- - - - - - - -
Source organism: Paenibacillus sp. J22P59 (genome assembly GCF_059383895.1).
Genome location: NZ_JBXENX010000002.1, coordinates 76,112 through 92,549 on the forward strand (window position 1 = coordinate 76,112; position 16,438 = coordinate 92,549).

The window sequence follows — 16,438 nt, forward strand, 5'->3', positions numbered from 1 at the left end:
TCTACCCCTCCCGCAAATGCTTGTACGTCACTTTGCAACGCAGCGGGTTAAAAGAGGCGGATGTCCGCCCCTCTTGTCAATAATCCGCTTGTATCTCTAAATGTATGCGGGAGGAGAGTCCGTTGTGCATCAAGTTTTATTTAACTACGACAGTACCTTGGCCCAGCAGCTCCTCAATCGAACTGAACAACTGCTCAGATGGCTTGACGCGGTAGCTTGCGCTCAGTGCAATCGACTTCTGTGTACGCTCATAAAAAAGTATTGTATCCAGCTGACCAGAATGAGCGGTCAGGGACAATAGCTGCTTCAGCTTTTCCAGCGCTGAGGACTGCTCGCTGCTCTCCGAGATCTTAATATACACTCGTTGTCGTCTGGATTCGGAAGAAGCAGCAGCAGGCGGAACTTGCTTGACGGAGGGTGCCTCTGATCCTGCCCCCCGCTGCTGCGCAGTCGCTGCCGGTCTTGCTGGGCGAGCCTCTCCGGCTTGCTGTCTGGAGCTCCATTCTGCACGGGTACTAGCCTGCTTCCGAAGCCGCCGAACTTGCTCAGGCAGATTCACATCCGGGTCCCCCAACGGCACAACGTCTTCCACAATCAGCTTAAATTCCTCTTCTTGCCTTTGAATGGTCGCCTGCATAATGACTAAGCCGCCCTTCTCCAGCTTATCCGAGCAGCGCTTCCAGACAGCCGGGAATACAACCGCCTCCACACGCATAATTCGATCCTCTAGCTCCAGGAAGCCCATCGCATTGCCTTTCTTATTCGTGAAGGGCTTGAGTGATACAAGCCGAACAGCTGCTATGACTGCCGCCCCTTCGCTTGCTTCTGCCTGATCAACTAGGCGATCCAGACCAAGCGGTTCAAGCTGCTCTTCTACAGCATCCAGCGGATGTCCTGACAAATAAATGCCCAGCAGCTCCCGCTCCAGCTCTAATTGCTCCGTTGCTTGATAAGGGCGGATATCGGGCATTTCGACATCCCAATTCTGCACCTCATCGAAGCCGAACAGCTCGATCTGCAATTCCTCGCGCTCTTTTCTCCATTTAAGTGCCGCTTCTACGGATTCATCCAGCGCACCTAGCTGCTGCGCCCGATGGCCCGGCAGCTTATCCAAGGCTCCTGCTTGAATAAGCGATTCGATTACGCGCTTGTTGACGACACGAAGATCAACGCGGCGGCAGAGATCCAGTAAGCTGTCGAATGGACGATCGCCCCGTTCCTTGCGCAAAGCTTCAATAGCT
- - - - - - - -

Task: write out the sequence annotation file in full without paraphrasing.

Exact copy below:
Source organism: Paenibacillus sp. J22P59 (genome assembly GCF_059383895.1).
Genome location: NZ_JBXENX010000002.1, coordinates 76,112 through 92,549 on the forward strand (window position 1 = coordinate 76,112; position 16,438 = coordinate 92,549).

The window sequence follows — 16,438 nt, forward strand, 5'->3', positions numbered from 1 at the left end:
TCTACCCCTCCCGCAAATGCTTGTACGTCACTTTGCAACGCAGCGGGTTAAAAGAGGCGGATGTCCGCCCCTCTTGTCAATAATCCGCTTGTATCTCTAAATGTATGCGGGAGGAGAGTCCGTTGTGCATCAAGTTTTATTTAACTACGACAGTACCTTGGCCCAGCAGCTCCTCAATCGAACTGAACAACTGCTCAGATGGCTTGACGCGGTAGCTTGCGCTCAGTGCAATCGACTTCTGTGTACGCTCATAAAAAAGTATTGTATCCAGCTGACCAGAATGAGCGGTCAGGGACAATAGCTGCTTCAGCTTTTCCAGCGCTGAGGACTGCTCGCTGCTCTCCGAGATCTTAATATACACTCGTTGTCGTCTGGATTCGGAAGAAGCAGCAGCAGGCGGAACTTGCTTGACGGAGGGTGCCTCTGATCCTGCCCCCCGCTGCTGCGCAGTCGCTGCCGGTCTTGCTGGGCGAGCCTCTCCGGCTTGCTGTCTGGAGCTCCATTCTGCACGGGTACTAGCCTGCTTCCGAAGCCGCCGAACTTGCTCAGGCAGATTCACATCCGGGTCCCCCAACGGCACAACGTCTTCCACAATCAGCTTAAATTCCTCTTCTTGCCTTTGAATGGTCGCCTGCATAATGACTAAGCCGCCCTTCTCCAGCTTATCCGAGCAGCGCTTCCAGACAGCCGGGAATACAACCGCCTCCACACGCATAATTCGATCCTCTAGCTCCAGGAAGCCCATCGCATTGCCTTTCTTATTCGTGAAGGGCTTGAGTGATACAAGCCGAACAGCTGCTATGACTGCCGCCCCTTCGCTTGCTTCTGCCTGATCAACTAGGCGATCCAGACCAAGCGGTTCAAGCTGCTCTTCTACAGCATCCAGCGGATGTCCTGACAAATAAATGCCCAGCAGCTCCCGCTCCAGCTCTAATTGCTCCGTTGCTTGATAAGGGCGGATATCGGGCATTTCGACATCCCAATTCTGCACCTCATCGAAGCCGAACAGCTCGATCTGCAATTCCTCGCGCTCTTTTCTCCATTTAAGTGCCGCTTCTACGGATTCATCCAGCGCACCTAGCTGCTGCGCCCGATGGCCCGGCAGCTTATCCAAGGCTCCTGCTTGAATAAGCGATTCGATTACGCGCTTGTTGACGACACGAAGATCAACGCGGCGGCAGAGATCCAGTAAGCTGTCGAATGGACGATCGCCCCGTTCCTTGCGCAAAGCTTCAATAGCT